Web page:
As human beings we talk to ourselves almost continually, with a kind of running commentary on our own life. This process often happens automatically and we don’t even notice that it’s happening.
The content of this internal commentary is extremely important and can have a large effect on how you feel and how you perform in your sport, work and overall life.
Positive self talk keeps the mind occupied which enables the body to act automatically. It can also increase confidence, improve focus and concentration, and enhance motivation. Alternatively negative self talk can distract individuals from the task at hand and create less than positive emotions. Negative self talk results in strong self criticism which causes you to search for what you are doing wrong rather than what you are doing right. Once self criticism kicks in, over-analysis occurs, confidence is replaced by doubt and emotionality, automatic movements are replaced by carefully considered movements that lack flow and rhythm, and your performance suffers.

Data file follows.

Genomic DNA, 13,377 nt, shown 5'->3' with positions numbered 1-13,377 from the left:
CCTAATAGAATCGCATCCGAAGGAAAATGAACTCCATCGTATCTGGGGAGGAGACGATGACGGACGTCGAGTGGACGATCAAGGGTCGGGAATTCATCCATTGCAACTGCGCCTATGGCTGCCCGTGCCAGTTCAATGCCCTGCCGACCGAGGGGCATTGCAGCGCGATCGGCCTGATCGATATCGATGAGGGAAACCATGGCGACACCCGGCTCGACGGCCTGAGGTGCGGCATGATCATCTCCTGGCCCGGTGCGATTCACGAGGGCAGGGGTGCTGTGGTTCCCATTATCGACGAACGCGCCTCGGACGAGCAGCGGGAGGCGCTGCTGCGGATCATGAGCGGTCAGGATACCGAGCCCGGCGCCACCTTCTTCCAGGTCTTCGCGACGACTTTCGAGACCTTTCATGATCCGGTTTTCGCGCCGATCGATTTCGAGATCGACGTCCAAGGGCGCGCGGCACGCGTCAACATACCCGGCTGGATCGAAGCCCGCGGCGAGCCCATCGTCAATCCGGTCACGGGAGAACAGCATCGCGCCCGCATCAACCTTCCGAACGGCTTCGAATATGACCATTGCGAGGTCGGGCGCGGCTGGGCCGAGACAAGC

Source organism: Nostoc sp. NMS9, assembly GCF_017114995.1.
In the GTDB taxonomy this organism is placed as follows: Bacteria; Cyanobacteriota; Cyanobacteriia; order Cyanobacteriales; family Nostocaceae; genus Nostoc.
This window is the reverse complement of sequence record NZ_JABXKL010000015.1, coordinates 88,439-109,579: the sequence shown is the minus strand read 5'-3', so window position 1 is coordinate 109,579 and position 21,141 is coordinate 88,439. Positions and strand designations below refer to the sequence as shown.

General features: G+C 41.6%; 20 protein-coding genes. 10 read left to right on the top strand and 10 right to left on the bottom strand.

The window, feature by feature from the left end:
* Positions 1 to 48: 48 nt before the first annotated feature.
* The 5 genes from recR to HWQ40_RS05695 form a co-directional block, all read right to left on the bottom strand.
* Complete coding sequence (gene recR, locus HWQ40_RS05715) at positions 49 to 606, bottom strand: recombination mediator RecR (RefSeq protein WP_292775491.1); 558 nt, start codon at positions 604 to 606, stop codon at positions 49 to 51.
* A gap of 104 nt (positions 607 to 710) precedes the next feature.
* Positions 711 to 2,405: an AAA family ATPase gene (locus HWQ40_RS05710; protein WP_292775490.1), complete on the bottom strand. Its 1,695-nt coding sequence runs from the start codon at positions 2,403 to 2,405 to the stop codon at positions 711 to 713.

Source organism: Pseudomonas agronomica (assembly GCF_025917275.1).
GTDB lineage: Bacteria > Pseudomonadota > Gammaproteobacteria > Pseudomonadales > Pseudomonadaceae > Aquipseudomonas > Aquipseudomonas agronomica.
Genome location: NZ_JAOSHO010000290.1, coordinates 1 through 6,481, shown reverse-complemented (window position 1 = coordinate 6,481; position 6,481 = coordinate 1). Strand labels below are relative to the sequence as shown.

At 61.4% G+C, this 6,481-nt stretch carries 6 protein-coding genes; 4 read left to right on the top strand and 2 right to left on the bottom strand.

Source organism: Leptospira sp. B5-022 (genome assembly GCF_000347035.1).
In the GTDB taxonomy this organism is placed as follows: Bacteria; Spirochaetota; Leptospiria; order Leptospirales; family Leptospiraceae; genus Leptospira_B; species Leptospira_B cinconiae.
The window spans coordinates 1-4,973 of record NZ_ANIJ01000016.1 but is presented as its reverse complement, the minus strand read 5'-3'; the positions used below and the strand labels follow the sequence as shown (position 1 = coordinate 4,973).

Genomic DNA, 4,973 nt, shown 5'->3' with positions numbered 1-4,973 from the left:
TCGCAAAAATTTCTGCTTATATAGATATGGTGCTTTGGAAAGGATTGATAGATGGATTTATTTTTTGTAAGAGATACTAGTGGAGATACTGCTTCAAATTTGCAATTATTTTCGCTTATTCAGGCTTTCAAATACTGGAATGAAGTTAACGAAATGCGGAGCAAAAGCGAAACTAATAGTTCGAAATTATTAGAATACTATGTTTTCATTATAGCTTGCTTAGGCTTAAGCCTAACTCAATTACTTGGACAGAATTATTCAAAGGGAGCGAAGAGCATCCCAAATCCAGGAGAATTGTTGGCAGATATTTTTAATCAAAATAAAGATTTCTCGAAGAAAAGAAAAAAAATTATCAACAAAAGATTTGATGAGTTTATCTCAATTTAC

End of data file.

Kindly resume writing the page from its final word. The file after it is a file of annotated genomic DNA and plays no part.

How to change your self talk:
Increase awareness: In order to change your self talk you need to become aware of your thoughts as they happen. This will enable you to evaluate whether the content of your thoughts are negative or positive. Pay attention to your thought process before during and after your performance.
Evaluate your self talk: If your self talk is negative analyse and challenge your thoughts with the following questions:
- Is there any evidence to support this thought?
- What is the evidence against this thought?
- Are there any positive ways of viewing this situation?
- What would I say to a friend or teammate who is in my position?
- If there is evidence supporting the thought ask yourself whether this thought is helpful or not helpful? If the thought is not helpful then there is no point expending energy thinking about it.
Modify your self talk: If you decide your self talk is unhelpful replace your negative thoughts with more positive alternates and reframe negative thoughts and perceptions in a more positive way.
For example: Negative thought- “I can’t believe I dropped that easy mark, I’m a terrible footballer”
Reframe- “That was an easy mark that I would usually take, I made a mistake this doesn’t mean I’m a bad footballer, everybody makes mistakes during a game even champion AFL players. I’ll concentrate harder and ensure I mark the next one when the opportunity comes.”
Changing self talk is just like learning to kick a perfect drop punt – it takes time, practice and patience. Our ways of thinking are usually heavily ingrained, you will need to constantly practice the steps above until positive self talk becomes second nature.